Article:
In January, Utah Representative Jason Chaffetz introduced a bill that would eliminate the jobs of U.S. Forest Service and Bureau of Land Management rangers. The idea behind the bill is that local law enforcement could do a better job policing than the feds. The sentiment that federal agencies are overreaching their responsibilities on massive tracts of public land in the West played out in a dramatic standoff the previous year when an armed militia seized the Malheur National Wildlife Refuge in Oregon and demanded the federal government relinquish control of the 187,000-acre refuge.

Chaffetz’s bill and the Malheur takeover captured national media attention, painting a picture of stark conflict between local westerners and federal land managers.

But as Tim Love tells it, this sort of heated contention is the exception, not the rule.

Love was the U.S. Forest Service district ranger for the Seeley Lake area of the Lolo National Forest in northwestern Montana for 20 years. He was in charge of managing 400,000 acres for outdoor recreation, wildfire management, wildlife habitat, and timber harvest until he retired in November 2014. Because he is retired, Love can speak freely about the Forest Service.

Love admits there are real problems facing federal land and challenges for those trying to manage it. But according to Love, the solutions to those problems include simplifying regulations and working closely with the community—not extreme measures like transferring lands to the states or stripping away agency budgets...

Read more here:
http://www.outdoorlife.com/public-federal-land-manager-on-how-to-work-together?6coBlJK7RWMkDTYW.03

Tuesday, June 6, 2017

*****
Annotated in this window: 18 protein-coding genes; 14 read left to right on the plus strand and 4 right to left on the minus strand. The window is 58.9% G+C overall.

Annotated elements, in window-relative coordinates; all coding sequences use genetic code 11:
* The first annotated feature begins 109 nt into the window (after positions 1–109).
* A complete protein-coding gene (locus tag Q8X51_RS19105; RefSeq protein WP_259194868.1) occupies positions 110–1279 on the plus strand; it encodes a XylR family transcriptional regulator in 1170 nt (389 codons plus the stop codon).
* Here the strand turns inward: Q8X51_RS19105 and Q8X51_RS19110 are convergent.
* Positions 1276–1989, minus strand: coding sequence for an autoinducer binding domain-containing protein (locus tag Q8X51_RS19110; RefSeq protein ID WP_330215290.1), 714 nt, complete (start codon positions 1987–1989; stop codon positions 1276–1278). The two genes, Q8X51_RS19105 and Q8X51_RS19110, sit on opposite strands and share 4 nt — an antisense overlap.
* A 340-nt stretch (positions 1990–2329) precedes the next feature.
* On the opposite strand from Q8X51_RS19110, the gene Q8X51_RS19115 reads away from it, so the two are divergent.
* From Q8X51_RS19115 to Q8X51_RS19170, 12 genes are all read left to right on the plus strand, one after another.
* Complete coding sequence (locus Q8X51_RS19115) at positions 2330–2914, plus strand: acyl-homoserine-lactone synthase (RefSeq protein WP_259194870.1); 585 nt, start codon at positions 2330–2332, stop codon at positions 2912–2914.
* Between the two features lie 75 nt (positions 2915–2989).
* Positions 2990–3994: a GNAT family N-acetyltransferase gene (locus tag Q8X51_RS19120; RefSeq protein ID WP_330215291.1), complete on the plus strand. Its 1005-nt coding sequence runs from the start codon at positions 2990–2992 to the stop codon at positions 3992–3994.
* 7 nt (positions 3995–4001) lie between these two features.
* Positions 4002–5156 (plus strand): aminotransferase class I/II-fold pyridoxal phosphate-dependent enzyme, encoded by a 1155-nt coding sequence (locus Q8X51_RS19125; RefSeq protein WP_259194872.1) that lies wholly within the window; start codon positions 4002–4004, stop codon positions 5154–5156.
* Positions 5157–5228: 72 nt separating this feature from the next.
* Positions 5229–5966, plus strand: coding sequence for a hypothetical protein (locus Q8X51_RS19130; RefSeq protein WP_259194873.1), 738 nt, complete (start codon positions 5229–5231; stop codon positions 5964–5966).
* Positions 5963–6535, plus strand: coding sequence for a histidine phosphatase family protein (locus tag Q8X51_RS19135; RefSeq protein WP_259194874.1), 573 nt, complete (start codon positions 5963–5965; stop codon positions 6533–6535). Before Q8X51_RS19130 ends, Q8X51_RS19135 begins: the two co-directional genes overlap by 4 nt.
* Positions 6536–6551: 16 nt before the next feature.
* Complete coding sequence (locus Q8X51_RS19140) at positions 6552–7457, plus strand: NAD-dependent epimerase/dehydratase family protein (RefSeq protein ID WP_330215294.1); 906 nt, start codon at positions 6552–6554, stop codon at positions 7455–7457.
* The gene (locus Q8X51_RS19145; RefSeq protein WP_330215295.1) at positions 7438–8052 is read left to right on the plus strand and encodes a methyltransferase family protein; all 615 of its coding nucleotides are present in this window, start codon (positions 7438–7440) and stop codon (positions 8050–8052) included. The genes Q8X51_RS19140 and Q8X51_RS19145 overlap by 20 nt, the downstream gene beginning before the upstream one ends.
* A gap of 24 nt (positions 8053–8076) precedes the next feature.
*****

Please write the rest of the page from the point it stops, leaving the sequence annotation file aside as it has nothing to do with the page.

ELCR and USDF Launch the Equine Land Conservation Achievement Award

Lexington, KY – June 5, 2017 – Equine Land Conservation Resource (ELCR), in partnership with the United States Dressage Federation (USDF), is pleased to announce the inaugural Equine Land Conservation Achievement Award. Nominations for the award, which recognizes an individual or organization for outstanding achievement in protecting land or access to land for equine use, will be due by August 31, 2017. Nomination forms may be found on the USDF website at: https://www.usdf.org/awards/service/. Winners will be notified by October 1, 2017.

“USDF is very pleased to partner with ELCR on this award to help increase awareness of the importance of land conservation in the dressage community and to serve as inspiration to others within our discipline,” said USDF Executive Director, Stephan Hienzsch.

USDF’s Regional Group Membership Organizations (GMO) have been asked to consider individuals, organizations and agencies familiar to them, which are related to dressage and their communities, and to nominate those persons or entities which have accomplished exceptional achievements in the area of equine land or facilities protection or enhancement, especially at the local level, along with those activities that may have nationwide impacts.

The award will be presented at the Adequan/USDF Annual Convention awards ceremony on Saturday, December 2, 2017 in Lexington, KY. Convention and awards ceremony information may be found at: www.usdf.org/Convention.

“We are delighted to present the Equine Land Conservation Achievement Award in partnership with USDF, one of our long standing Conservation Partners. We look forward to recognizing and celebrating many future conservation achievements with the dressage community,” said ELCR Executive Director, Holley Groshek.

For additional information, contact:
Denise Y. O’Meara, Director of Education
Equine Land Conservation Resource
Phone: 859-455-8383
Email: domeara@elcr.org
www.ELCR.org